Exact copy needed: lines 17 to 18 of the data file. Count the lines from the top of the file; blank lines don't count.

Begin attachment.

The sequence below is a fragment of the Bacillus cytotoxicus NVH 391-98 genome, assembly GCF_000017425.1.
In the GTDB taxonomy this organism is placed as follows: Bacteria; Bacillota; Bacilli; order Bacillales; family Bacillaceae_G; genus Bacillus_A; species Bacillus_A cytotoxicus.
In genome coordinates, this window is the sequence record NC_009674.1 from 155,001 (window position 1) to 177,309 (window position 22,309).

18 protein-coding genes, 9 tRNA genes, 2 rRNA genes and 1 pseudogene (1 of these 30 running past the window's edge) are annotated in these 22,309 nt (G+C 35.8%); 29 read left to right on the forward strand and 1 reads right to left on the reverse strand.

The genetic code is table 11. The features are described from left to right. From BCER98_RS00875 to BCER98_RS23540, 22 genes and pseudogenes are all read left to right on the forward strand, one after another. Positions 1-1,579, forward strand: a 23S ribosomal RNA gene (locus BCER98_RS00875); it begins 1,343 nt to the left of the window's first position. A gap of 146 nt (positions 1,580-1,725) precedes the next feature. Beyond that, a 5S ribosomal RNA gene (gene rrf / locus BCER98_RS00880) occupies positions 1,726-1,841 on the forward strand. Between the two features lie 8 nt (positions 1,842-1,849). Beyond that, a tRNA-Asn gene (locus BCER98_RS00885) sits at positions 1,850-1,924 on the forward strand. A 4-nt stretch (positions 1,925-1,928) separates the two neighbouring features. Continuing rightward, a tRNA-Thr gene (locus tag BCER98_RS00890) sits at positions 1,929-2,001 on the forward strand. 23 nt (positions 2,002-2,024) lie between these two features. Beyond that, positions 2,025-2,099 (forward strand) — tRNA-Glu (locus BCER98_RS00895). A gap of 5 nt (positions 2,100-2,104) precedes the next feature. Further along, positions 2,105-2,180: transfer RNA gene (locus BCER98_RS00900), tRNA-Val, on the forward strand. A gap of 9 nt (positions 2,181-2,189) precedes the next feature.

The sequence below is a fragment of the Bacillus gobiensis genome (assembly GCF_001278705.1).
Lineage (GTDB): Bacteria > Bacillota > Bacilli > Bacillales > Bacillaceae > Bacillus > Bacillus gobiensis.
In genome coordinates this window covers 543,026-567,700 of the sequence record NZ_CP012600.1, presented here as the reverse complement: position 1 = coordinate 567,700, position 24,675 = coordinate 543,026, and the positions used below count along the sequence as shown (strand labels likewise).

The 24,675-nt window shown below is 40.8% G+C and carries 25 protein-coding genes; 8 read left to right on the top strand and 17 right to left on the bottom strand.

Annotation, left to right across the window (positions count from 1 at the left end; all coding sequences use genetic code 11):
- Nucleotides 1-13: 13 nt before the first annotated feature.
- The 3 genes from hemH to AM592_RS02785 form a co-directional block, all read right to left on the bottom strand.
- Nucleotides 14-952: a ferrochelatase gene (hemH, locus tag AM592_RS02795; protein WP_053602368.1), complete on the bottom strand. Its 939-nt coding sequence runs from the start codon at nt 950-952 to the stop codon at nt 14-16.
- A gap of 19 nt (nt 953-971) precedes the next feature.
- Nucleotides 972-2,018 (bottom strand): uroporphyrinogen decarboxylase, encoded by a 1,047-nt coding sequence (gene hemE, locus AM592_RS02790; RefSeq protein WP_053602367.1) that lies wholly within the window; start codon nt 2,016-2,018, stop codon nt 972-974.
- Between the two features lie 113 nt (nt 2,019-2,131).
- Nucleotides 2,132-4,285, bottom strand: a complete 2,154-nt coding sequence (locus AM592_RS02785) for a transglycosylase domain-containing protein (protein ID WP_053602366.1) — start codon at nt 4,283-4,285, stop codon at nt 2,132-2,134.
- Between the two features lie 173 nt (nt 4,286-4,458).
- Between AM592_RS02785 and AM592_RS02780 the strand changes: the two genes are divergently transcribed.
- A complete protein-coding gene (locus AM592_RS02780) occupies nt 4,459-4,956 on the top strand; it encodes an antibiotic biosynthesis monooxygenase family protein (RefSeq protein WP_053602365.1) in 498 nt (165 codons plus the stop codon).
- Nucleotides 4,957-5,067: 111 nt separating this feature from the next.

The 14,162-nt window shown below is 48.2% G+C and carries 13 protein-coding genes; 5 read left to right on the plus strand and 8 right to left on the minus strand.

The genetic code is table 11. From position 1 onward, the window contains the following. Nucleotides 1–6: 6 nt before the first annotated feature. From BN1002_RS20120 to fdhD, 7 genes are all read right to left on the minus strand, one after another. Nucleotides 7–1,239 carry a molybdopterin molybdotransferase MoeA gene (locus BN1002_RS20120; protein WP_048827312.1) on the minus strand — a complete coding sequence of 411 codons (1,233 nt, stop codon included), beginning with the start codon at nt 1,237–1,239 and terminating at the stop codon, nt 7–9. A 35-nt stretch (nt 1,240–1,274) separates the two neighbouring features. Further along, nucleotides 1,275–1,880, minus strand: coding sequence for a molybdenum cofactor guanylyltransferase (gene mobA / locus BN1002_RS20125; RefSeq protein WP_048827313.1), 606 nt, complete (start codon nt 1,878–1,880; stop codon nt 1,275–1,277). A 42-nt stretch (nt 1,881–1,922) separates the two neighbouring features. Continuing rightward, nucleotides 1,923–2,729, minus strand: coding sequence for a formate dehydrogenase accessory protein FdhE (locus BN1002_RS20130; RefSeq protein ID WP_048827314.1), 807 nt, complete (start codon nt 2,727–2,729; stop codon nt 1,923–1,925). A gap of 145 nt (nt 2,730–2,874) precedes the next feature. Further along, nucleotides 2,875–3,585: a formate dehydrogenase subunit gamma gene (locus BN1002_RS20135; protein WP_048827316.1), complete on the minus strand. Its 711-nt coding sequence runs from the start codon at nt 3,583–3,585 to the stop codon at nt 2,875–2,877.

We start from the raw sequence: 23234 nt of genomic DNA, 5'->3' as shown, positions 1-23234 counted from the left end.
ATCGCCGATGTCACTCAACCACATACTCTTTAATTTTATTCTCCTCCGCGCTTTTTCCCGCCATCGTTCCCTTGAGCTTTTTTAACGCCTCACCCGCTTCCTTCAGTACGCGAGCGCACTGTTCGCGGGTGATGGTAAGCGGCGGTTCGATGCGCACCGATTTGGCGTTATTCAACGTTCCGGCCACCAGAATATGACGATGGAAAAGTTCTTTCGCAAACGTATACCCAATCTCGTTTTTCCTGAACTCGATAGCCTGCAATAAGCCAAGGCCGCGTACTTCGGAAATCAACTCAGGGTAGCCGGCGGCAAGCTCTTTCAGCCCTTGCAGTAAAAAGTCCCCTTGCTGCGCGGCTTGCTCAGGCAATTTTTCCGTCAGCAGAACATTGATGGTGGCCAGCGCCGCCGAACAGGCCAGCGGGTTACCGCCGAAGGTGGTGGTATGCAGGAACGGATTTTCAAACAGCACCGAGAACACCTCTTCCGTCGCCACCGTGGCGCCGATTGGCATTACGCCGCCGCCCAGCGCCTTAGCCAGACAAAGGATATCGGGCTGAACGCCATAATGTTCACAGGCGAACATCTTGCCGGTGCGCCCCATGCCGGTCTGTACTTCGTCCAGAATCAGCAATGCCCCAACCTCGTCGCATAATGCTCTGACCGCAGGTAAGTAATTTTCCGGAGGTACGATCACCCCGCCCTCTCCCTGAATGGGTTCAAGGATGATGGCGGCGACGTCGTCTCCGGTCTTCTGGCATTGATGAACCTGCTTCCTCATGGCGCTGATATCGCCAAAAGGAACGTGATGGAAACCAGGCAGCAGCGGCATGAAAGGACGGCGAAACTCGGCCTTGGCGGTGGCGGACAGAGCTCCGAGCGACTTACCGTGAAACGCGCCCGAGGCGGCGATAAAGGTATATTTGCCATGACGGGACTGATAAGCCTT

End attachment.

- Nucleotides 2,132-4,285, bottom strand: a complete 2,154-nt coding sequence (locus AM592_RS02785) for a transglycosylase domain-containing protein (protein ID WP_053602366.1) — start codon at nt 4,283-4,285, stop codon at nt 2,132-2,134.
- Between the two features lie 173 nt (nt 4,286-4,458).